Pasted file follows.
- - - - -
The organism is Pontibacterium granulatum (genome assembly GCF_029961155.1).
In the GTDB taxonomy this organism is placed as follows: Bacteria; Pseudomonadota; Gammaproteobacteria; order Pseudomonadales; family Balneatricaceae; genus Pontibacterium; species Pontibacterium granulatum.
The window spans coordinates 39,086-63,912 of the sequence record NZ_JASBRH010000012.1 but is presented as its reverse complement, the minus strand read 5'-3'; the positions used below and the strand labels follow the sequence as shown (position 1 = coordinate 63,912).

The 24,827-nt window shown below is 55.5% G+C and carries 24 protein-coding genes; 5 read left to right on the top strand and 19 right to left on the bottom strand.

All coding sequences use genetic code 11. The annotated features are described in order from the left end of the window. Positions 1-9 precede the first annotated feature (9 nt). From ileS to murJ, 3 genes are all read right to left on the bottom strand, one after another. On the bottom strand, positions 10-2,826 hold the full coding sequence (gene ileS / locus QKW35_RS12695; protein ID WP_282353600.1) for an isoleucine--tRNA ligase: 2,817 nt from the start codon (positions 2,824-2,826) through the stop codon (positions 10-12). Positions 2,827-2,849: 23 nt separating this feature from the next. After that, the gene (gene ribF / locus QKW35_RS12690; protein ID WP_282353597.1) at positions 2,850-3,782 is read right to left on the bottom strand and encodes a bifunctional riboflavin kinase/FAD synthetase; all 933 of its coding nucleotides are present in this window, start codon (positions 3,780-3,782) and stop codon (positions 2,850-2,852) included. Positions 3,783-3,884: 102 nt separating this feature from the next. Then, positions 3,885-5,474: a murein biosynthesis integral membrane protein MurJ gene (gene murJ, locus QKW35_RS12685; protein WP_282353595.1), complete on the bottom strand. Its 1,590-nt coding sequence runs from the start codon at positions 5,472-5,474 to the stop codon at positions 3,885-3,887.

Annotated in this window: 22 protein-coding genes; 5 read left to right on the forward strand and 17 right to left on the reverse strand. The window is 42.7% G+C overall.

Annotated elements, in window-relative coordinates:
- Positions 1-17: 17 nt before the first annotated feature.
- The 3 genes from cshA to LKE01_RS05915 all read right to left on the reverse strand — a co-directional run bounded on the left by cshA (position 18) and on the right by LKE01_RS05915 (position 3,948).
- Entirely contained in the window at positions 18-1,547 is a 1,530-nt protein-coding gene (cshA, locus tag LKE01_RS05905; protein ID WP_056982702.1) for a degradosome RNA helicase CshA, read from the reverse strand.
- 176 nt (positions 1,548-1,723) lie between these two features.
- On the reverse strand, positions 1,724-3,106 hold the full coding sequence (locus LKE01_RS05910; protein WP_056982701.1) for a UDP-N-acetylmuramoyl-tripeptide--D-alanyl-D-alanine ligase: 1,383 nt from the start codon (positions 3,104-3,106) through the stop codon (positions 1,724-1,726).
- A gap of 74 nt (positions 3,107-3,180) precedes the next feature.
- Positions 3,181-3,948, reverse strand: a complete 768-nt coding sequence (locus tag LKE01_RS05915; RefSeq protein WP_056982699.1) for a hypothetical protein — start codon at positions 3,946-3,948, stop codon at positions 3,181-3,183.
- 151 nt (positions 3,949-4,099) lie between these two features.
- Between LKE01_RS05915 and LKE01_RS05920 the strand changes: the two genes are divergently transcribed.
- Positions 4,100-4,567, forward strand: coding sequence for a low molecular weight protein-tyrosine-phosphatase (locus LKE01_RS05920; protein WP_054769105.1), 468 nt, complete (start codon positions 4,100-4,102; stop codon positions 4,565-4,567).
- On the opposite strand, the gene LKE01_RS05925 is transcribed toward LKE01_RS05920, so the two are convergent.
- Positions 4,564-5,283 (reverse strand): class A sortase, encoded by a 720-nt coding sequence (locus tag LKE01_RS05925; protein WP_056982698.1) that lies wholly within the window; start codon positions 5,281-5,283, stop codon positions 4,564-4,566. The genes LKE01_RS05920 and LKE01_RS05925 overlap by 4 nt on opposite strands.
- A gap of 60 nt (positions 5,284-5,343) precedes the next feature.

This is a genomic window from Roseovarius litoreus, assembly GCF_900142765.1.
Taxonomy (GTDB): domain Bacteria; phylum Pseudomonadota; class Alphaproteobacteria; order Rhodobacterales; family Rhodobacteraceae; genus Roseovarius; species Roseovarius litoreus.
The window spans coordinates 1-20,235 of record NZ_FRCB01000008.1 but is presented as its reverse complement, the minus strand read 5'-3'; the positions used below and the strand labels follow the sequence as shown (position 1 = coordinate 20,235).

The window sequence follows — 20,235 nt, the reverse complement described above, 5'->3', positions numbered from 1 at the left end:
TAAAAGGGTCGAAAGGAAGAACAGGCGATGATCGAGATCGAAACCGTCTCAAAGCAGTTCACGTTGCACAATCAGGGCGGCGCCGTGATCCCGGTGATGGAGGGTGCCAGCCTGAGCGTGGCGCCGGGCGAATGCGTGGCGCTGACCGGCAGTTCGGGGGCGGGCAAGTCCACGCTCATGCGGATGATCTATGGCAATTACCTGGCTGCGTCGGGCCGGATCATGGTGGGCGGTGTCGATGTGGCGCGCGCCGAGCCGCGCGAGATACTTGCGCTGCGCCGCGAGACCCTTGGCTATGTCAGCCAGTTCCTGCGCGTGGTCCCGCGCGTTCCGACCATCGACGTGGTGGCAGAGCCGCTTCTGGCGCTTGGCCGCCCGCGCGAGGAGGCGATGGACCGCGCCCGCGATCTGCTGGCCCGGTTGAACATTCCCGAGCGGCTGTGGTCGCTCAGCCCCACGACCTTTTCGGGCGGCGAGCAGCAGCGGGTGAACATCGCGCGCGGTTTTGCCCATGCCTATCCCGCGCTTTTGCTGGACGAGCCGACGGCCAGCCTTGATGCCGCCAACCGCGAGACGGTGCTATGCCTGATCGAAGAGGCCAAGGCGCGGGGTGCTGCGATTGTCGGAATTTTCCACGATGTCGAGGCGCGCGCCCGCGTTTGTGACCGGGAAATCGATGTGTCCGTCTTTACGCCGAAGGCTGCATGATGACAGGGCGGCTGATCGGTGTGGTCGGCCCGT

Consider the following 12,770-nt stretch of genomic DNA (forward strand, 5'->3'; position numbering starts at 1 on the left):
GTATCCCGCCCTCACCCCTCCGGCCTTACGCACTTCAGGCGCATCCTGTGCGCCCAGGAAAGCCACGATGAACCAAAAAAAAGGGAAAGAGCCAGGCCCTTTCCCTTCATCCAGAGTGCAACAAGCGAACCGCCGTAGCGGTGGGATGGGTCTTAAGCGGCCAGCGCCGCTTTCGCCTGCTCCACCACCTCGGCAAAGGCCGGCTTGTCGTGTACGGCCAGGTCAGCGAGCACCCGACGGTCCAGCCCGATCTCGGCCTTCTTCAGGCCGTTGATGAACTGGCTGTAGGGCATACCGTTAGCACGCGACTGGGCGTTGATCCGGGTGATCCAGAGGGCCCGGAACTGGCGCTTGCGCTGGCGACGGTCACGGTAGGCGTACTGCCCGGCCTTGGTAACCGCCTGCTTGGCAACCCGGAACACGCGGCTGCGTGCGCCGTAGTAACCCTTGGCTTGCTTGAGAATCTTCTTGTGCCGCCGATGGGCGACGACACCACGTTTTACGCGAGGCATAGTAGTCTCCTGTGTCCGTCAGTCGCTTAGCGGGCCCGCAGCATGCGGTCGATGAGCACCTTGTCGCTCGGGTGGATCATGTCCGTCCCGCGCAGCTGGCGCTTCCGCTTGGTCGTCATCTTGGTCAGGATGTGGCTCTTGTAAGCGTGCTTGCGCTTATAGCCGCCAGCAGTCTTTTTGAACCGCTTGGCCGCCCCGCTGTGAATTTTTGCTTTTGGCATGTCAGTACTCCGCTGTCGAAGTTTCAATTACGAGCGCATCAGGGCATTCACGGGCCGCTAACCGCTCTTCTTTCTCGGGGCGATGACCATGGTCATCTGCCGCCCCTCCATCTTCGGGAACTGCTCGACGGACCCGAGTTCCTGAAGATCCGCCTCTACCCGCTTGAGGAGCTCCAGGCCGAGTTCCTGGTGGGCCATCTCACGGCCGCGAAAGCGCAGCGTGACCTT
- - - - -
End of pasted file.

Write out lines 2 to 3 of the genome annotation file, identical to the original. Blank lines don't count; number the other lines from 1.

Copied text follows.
In the GTDB taxonomy this organism is placed as follows: Bacteria; Pseudomonadota; Gammaproteobacteria; order Pseudomonadales; family Balneatricaceae; genus Pontibacterium; species Pontibacterium granulatum.
The window spans coordinates 39,086-63,912 of the sequence record NZ_JASBRH010000012.1 but is presented as its reverse complement, the minus strand read 5'-3'; the positions used below and the strand labels follow the sequence as shown (position 1 = coordinate 63,912).